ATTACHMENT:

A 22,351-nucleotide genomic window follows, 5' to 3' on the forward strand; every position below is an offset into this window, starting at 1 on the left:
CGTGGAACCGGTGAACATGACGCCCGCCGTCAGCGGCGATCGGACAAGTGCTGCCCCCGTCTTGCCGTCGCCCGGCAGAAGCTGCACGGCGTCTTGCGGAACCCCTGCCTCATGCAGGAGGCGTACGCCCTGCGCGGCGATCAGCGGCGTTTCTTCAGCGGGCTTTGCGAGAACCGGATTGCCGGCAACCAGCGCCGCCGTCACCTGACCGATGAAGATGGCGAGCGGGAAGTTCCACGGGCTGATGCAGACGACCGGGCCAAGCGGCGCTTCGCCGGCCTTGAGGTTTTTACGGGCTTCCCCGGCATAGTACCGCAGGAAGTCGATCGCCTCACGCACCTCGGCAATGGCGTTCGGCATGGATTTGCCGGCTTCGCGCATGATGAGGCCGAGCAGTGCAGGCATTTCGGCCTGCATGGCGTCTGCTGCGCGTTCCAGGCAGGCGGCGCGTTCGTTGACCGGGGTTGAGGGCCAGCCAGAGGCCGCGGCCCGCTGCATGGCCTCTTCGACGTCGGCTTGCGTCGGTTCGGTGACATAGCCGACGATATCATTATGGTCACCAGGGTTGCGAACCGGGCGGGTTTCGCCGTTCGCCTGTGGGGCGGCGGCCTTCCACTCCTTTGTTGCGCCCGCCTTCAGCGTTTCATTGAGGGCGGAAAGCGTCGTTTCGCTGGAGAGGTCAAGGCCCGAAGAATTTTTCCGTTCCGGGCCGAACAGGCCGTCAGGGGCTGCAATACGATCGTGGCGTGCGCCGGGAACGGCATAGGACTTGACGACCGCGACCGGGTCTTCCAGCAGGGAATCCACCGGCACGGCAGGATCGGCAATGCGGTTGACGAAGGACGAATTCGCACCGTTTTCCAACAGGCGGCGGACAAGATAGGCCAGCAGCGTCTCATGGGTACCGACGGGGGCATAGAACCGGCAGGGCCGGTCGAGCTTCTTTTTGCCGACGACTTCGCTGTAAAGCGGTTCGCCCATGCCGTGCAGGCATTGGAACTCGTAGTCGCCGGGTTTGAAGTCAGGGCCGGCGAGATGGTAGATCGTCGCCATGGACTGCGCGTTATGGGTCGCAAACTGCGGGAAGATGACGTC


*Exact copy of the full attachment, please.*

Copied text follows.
A 22,351-nucleotide genomic window follows, 5' to 3' on the forward strand; every position below is an offset into this window, starting at 1 on the left:
CGTGGAACCGGTGAACATGACGCCCGCCGTCAGCGGCGATCGGACAAGTGCTGCCCCCGTCTTGCCGTCGCCCGGCAGAAGCTGCACGGCGTCTTGCGGAACCCCTGCCTCATGCAGGAGGCGTACGCCCTGCGCGGCGATCAGCGGCGTTTCTTCAGCGGGCTTTGCGAGAACCGGATTGCCGGCAACCAGCGCCGCCGTCACCTGACCGATGAAGATGGCGAGCGGGAAGTTCCACGGGCTGATGCAGACGACCGGGCCAAGCGGCGCTTCGCCGGCCTTGAGGTTTTTACGGGCTTCCCCGGCATAGTACCGCAGGAAGTCGATCGCCTCACGCACCTCGGCAATGGCGTTCGGCATGGATTTGCCGGCTTCGCGCATGATGAGGCCGAGCAGTGCAGGCATTTCGGCCTGCATGGCGTCTGCTGCGCGTTCCAGGCAGGCGGCGCGTTCGTTGACCGGGGTTGAGGGCCAGCCAGAGGCCGCGGCCCGCTGCATGGCCTCTTCGACGTCGGCTTGCGTCGGTTCGGTGACATAGCCGACGATATCATTATGGTCACCAGGGTTGCGAACCGGGCGGGTTTCGCCGTTCGCCTGTGGGGCGGCGGCCTTCCACTCCTTTGTTGCGCCCGCCTTCAGCGTTTCATTGAGGGCGGAAAGCGTCGTTTCGCTGGAGAGGTCAAGGCCCGAAGAATTTTTCCGTTCCGGGCCGAACAGGCCGTCAGGGGCTGCAATACGATCGTGGCGTGCGCCGGGAACGGCATAGGACTTGACGACCGCGACCGGGTCTTCCAGCAGGGAATCCACCGGCACGGCAGGATCGGCAATGCGGTTGACGAAGGACGAATTCGCACCGTTTTCCAACAGGCGGCGGACAAGATAGGCCAGCAGCGTCTCATGGGTACCGACGGGGGCATAGAACCGGCAGGGCCGGTCGAGCTTCTTTTTGCCGACGACTTCGCTGTAAAGCGGTTCGCCCATGCCGTGCAGGCATTGGAACTCGTAGTCGCCGGGTTTGAAGTCAGGGCCGGCGAGATGGTAGATCGTCGCCATGGACTGCGCGTTATGGGTCGCAAACTGCGGGAAGATGACGTC